Day 3

Sedona, AZ > Phoenix, AZ > GRR

The only real bummer about the trip besides a lack of sleep and a hairdryer that second night was a delayed flight home. And finding out when I had been on the road for about 30 minutes which meant I was not about to turn around to head back and I’d have a lot more time at the airport. Apparently … Grand Rapids got all kinds of ‘weather’ and the plane was frozen to the ground. That’s at least what the counter agent shared when I cried, ‘whyyyyyyy?’ to her. Honestly, it was not a bad airport to wait around at. It’s about as big as Kalamazoo and they have outdoor seating. And it was nearing 60 degrees when I left. No worries, though. I landed (what felt like) twelve hours later and was thankful for the layers I took with me. See? This is why you do not find warm places for 48 hours lest you forget!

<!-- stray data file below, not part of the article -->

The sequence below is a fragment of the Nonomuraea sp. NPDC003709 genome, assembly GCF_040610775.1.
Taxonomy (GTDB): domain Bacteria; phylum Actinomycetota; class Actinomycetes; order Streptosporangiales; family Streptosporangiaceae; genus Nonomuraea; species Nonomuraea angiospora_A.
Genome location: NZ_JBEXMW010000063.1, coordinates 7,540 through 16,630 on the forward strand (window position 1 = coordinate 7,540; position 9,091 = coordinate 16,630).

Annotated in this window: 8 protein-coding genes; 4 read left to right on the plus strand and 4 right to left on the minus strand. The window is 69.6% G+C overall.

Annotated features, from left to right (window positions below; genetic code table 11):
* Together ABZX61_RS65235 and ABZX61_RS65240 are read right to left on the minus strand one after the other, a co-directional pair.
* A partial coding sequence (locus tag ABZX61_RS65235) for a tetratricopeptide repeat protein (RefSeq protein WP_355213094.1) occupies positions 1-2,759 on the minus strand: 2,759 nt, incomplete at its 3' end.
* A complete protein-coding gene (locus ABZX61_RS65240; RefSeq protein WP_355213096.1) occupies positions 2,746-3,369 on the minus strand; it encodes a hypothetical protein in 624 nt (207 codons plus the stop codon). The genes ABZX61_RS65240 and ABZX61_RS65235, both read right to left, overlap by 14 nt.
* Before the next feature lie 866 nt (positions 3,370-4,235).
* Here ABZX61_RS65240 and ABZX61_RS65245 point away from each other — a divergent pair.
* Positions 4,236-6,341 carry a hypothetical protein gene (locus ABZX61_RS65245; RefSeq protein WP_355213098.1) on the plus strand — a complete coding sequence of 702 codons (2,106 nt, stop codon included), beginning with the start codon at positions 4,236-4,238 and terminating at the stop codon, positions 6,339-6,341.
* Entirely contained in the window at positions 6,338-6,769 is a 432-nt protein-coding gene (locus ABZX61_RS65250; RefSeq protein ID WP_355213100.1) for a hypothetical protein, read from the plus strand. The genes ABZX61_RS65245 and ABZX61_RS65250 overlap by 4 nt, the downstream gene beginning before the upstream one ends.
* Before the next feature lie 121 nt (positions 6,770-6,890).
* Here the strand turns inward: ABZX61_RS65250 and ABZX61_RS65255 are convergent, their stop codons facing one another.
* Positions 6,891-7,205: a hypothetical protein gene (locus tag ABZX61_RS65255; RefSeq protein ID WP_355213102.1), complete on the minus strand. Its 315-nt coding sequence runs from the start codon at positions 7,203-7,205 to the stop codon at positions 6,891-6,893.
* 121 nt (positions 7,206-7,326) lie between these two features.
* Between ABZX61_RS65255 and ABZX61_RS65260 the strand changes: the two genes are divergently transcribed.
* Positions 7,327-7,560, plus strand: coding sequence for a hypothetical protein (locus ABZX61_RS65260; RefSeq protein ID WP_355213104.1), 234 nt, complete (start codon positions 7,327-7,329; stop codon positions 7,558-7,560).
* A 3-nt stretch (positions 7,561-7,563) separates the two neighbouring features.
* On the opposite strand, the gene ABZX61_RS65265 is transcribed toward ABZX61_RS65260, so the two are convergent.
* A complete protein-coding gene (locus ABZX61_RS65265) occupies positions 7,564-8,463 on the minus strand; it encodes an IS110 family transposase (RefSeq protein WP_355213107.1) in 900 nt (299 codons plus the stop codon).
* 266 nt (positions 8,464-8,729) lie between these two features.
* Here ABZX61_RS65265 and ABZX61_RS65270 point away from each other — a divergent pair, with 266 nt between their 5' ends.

The very best part about the trip was coming home to a really happy kid who had just spent 48 hours with his youth group enjoying the arctic tundra of Big Rapids. He was good. I was good. Life. Was good.

Here’s to 40 (or whatever age you happen to find yourself this year). To stepping boldly over that imaginary line. Just don’t step over the edge. There’s no coming back from that.

And just for giggles, here’s a rough map reflecting my trip. I’m just thankful for unlimited mileage.

sunday drive

Note that I didn’t say Sunday driver, although, I can’t lie and say as of late, that I don’t relate to those I used to tease for driving all over God’s creation at a blazing 35 mph on a Sunday.

The only difference between those folks and myself is that I still drive at least five over the posted speed limit. It’s my rebel heart. But it is, in fact, Sunday. And I did, in fact, go for a drive.